So why did GOP senator put aside common sense and popular will? According to Sen. Pat Toomey (R-Pa.), who co-authored the bipartisan measure, it wasn’t just about the gun lobby — some of his Republican colleagues didn’t want to “be seen helping the president.”

“In the end it didn’t pass because we’re so politicized. There were some on my side who did not want to be seen helping the president do something he wanted to get done, just because the president wanted to do it,” Toomey admitted on Tuesday in an interview with Digital First Media editors in the offices of the Times Herald newspaper in Norristown, Pa.

If Obama came out and said he liked puppies tomorrow, Mitch McConnell (R-KY) and Paul Ryan (R-WI) would claim that puppies were a commie plot.

Never assume that conservatives cannot reach the bottom of the scum pond, they always find a way to make moral corruption the new standard for behavior: DIRTY TRICKS: Mysterious Conservative Group Sending Out Push Polls In South Carolina Special Election

A mysterious conservative group has been placing highly-misleading phone calls to South Carolina voters, trying to dissuade them from voting for the Democrat in an upcoming congressional special election.

South Carolina has a reputation for dirty tricks, and next week’s special election between former Gov. Mark Sanford (R) and businesswoman Elizabeth Colbert Busch (D) is no exception. One of the most popular tactics is known as “push polling,” whereby a group calls up voters under the guise of conducting a poll, only to ask questions that leave the voter with a highly-misleading impression about a certain candidate.

[  ]…The questions they did ask ranged from outlandish smears to thinly-veiled Republican talking points. Here are some of the issues SSI brought up in various iterations of the push poll, according to those ThinkProgress spoke with:

– “What would you think of Elizabeth Colbert Busch if I told you she had had an abortion?”

– “What would you think of Elizabeth Colbert Busch if I told you a judge held her in contempt of court at her divorce proceedings?

– “What would you think of Elizabeth Colbert Busch if she had done jail time?”

– “What would you think of Elizabeth Colbert Busch if I told you she was caught running up a charge account bill?”

– “What would you think of Elizabeth Colbert Busch if she supported the failed stimulus plan?”

– “What would you think of Elizabeth Colbert Busch if I told you unions contributed to her campaign?”

After about a half dozen of these questions, Wolford began to challenge the caller for asking such absurd questions. He apologized, telling her, “ma’am, I’m just paid to ask questions.” When Wolford asked who all he was calling, he demurred, saying he “just had to call the numbers they gave him.” She told ThinkProgress she suspects the calls were targeted towards Democratic women to try to discourage them from voting.

 

Conservative economics has redistributed income to the already wealthy and powerful

Spring Sunset wallpaper

Spring Sunset wallpaper

 

If Companies Are People…

HERE’S an idea: why not tax corporations as if they were natural persons, in accordance with their newly discovered rights of free speech? That move would solve any impending fiscal crisis.

Indeed, we used to do just that. For most of the 1950s, corporate income at large companies was taxed at 52 percent, according to the nonpartisan Tax Policy Center. The federal government, meanwhile, collected about a third of its revenues from this source. Today, thanks largely to the “reforms” ushered in by President Ronald Reagan, the ostensible tax rate on corporate income is no higher than 35 percent — and the corporate-tax share of federal revenue has fallen to about 9 percent.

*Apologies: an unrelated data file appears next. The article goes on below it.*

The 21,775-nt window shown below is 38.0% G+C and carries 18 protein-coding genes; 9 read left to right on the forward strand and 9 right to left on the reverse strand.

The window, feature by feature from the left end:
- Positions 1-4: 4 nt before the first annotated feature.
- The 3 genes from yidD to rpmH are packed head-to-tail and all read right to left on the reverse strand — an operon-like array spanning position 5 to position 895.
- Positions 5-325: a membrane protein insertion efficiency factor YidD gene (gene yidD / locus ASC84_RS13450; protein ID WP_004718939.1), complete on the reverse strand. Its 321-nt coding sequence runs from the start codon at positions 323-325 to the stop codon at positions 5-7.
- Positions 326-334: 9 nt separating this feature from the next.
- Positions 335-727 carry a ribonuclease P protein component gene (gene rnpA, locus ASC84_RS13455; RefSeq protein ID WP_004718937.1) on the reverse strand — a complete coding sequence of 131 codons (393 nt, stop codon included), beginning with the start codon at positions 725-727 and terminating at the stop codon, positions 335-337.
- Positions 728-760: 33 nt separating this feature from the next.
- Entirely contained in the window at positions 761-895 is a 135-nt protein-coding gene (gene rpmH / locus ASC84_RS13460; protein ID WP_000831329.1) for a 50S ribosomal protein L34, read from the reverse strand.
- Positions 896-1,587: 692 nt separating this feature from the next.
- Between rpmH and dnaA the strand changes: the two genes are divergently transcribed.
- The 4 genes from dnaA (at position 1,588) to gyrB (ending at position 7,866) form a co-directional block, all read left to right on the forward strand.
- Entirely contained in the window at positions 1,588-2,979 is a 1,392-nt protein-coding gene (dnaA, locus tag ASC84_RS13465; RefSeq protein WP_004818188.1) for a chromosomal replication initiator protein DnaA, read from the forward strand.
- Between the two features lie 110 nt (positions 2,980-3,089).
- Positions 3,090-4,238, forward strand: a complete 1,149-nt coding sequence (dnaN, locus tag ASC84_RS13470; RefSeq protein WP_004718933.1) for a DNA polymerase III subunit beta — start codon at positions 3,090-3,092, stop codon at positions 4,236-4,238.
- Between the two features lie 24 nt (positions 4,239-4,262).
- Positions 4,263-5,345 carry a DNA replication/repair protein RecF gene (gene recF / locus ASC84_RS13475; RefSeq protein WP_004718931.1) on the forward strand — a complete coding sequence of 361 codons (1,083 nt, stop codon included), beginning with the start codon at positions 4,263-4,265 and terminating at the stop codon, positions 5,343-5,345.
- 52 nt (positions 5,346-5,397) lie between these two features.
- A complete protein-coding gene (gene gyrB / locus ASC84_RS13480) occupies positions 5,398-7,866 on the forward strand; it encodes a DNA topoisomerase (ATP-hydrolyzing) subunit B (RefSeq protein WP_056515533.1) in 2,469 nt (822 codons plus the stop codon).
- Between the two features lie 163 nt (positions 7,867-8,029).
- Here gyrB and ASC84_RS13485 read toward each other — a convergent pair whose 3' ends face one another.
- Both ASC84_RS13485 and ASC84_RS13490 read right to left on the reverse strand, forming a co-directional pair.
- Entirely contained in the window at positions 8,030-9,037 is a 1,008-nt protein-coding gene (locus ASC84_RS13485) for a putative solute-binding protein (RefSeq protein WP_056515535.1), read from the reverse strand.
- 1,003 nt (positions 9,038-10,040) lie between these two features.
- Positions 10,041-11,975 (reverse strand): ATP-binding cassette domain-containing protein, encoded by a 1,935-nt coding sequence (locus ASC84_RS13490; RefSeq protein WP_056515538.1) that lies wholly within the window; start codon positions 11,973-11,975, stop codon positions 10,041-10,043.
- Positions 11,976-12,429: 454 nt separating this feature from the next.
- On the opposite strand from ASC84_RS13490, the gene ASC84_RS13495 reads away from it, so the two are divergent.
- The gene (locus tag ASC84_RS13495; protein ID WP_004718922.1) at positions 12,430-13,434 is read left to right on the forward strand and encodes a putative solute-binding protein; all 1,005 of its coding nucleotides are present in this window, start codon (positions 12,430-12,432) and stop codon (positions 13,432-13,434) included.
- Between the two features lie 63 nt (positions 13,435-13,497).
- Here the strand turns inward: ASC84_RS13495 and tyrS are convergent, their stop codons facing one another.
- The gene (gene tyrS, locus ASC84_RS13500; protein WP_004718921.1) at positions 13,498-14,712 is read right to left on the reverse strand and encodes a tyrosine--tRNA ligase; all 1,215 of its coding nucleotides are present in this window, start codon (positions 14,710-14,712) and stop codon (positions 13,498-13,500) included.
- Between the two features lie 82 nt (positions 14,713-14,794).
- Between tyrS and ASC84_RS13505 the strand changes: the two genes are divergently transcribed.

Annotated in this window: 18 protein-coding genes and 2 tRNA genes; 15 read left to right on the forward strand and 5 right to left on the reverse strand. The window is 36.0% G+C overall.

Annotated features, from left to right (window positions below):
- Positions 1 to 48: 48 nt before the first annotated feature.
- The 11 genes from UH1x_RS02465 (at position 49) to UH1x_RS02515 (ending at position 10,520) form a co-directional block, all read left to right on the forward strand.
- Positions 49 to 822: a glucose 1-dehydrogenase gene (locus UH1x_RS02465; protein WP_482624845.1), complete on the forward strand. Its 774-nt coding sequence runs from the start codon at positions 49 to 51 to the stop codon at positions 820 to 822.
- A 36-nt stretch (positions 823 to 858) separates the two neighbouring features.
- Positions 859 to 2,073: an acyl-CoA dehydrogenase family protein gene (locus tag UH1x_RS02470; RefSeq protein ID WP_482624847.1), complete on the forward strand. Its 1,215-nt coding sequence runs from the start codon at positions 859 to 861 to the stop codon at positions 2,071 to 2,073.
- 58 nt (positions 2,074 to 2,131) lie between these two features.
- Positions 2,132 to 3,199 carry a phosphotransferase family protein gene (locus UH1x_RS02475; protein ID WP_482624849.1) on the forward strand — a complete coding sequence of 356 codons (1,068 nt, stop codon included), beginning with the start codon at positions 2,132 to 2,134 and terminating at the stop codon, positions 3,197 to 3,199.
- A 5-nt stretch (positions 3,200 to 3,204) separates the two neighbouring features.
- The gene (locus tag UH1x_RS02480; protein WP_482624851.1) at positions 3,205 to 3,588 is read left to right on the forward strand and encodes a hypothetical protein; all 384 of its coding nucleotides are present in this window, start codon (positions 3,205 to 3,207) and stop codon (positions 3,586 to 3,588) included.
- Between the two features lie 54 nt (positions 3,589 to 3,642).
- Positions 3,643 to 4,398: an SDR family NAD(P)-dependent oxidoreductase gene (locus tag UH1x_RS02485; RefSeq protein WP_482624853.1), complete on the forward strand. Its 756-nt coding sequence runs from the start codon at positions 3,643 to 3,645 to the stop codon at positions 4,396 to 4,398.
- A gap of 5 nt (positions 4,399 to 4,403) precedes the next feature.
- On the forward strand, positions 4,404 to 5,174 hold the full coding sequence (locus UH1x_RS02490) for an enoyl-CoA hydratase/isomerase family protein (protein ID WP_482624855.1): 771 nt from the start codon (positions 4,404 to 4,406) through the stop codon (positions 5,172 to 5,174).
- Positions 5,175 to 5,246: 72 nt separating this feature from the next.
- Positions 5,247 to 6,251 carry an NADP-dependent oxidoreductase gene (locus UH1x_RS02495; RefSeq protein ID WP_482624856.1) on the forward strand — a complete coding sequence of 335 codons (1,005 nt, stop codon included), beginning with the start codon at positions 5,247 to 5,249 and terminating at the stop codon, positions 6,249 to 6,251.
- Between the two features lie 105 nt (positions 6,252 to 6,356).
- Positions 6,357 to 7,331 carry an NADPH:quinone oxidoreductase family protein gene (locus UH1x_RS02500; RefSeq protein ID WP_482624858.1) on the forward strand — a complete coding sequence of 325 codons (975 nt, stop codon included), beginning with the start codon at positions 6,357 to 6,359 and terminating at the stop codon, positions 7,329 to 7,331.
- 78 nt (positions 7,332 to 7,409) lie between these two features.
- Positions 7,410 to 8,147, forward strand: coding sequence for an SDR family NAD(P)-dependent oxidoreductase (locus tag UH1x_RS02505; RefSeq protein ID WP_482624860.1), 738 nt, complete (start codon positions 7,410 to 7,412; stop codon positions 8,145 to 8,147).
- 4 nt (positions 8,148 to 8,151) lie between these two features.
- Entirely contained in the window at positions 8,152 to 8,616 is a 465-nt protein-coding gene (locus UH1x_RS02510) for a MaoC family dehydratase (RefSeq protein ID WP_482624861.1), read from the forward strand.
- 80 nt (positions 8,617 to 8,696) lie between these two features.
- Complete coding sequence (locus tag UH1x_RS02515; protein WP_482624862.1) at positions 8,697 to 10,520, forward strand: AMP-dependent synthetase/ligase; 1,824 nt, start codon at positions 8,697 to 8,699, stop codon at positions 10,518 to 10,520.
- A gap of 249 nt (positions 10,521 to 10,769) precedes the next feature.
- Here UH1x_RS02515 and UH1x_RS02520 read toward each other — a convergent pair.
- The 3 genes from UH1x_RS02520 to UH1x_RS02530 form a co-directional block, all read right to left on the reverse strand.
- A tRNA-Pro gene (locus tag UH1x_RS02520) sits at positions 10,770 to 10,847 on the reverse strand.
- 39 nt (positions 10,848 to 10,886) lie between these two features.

….So, by slashing corporate income taxes and forcing a new reliance on payroll taxes to finance government spending, we have redistributed income to the already wealthy and powerful. Our tax system has actually fostered inequality.

James Pethokoukis writing at the far Right National Review, who is also either an idiot or skipped his arithmetic classes, writes,

The Reagan tax cuts freed the economy from that trap and contributed greatly to a generation-long boom in the U.S., one that also led to a global tax-cutting craze.

Even Saint Ronnie saw that he cut taxes too much and proceeded to sign four tax increases into law. The economy did not pick up real steam again until that tax increaser Bill Clinton was in office for a couple years. Pethokoukis continues

But conservatives need to pick their battles intelligently. It will be exceedingly difficult for the U.S. to maintain the average post–World War II tax burden given the aging of American society and the necessity of remaining a global military superpower. Rates won’t be returning to the Coolidge-era levels that the House GOP continues to push for. Instead, better to push for changes to make the code more pro-investment by reducing corporate tax rates (and eliminating crony-capitalist loopholes) and more pro-family by creating an expanded child tax credit to offset income and payroll taxes.

I really don’t know what Pethokoukis’s problem is. Would it be hard to believe that he is on wing-nut welfare at the American Enterprise Institute, where he is considered an expert on tax and economic policy. Under those pre-Reagan sky high tax years from WW II through the 1970s the U.S. had it’s greatest economic expansion.

U.S. economic growth greatest before Reagan and the far Right tax revolution

Note the sudden dip in the 1980s. That is when economic growth for most Americans really started to level off or go down.

 A Guide to Statistics on Historical Trends in Income Inequality

The years from the end of World War II into the 1970s were ones of substantial economic growth and broadly shared prosperity.

Incomes grew rapidly and at roughly the same rate up and down the income ladder, roughly doubling in inflation-adjusted terms between the late 1940s and early 1970s.